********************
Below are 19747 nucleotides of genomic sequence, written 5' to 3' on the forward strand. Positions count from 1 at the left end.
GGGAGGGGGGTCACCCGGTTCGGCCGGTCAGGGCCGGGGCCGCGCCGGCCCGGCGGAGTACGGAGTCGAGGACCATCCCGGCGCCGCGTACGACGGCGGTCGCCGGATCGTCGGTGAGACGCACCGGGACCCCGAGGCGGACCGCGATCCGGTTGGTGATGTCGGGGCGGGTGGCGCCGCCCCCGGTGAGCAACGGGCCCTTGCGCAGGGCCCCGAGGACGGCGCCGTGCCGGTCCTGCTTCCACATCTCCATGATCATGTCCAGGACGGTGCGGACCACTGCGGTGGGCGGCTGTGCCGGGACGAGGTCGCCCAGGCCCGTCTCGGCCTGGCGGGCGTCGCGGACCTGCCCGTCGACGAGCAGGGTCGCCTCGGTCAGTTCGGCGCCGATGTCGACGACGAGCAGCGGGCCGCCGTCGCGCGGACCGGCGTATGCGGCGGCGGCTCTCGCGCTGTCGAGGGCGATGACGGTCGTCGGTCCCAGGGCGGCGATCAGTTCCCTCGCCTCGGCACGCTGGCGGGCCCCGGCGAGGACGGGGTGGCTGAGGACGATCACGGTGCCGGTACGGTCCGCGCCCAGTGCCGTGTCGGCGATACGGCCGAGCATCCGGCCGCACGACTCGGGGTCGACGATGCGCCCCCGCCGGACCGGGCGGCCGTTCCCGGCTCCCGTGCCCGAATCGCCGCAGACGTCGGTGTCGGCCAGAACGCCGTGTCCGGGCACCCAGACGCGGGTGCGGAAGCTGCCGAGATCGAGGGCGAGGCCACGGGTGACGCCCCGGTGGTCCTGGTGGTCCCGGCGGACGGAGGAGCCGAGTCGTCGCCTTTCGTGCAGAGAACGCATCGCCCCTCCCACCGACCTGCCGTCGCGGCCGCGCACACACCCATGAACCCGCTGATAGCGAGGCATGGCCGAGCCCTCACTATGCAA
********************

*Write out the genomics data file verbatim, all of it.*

Below are 19747 nucleotides of genomic sequence, written 5' to 3' on the forward strand. Positions count from 1 at the left end.
GGGAGGGGGGTCACCCGGTTCGGCCGGTCAGGGCCGGGGCCGCGCCGGCCCGGCGGAGTACGGAGTCGAGGACCATCCCGGCGCCGCGTACGACGGCGGTCGCCGGATCGTCGGTGAGACGCACCGGGACCCCGAGGCGGACCGCGATCCGGTTGGTGATGTCGGGGCGGGTGGCGCCGCCCCCGGTGAGCAACGGGCCCTTGCGCAGGGCCCCGAGGACGGCGCCGTGCCGGTCCTGCTTCCACATCTCCATGATCATGTCCAGGACGGTGCGGACCACTGCGGTGGGCGGCTGTGCCGGGACGAGGTCGCCCAGGCCCGTCTCGGCCTGGCGGGCGTCGCGGACCTGCCCGTCGACGAGCAGGGTCGCCTCGGTCAGTTCGGCGCCGATGTCGACGACGAGCAGCGGGCCGCCGTCGCGCGGACCGGCGTATGCGGCGGCGGCTCTCGCGCTGTCGAGGGCGATGACGGTCGTCGGTCCCAGGGCGGCGATCAGTTCCCTCGCCTCGGCACGCTGGCGGGCCCCGGCGAGGACGGGGTGGCTGAGGACGATCACGGTGCCGGTACGGTCCGCGCCCAGTGCCGTGTCGGCGATACGGCCGAGCATCCGGCCGCACGACTCGGGGTCGACGATGCGCCCCCGCCGGACCGGGCGGCCGTTCCCGGCTCCCGTGCCCGAATCGCCGCAGACGTCGGTGTCGGCCAGAACGCCGTGTCCGGGCACCCAGACGCGGGTGCGGAAGCTGCCGAGATCGAGGGCGAGGCCACGGGTGACGCCCCGGTGGTCCTGGTGGTCCCGGCGGACGGAGGAGCCGAGTCGTCGCCTTTCGTGCAGAGAACGCATCGCCCCTCCCACCGACCTGCCGTCGCGGCCGCGCACACACCCATGAACCCGCTGATAGCGAGGCATGGCCGAGCCCTCACTATGCAA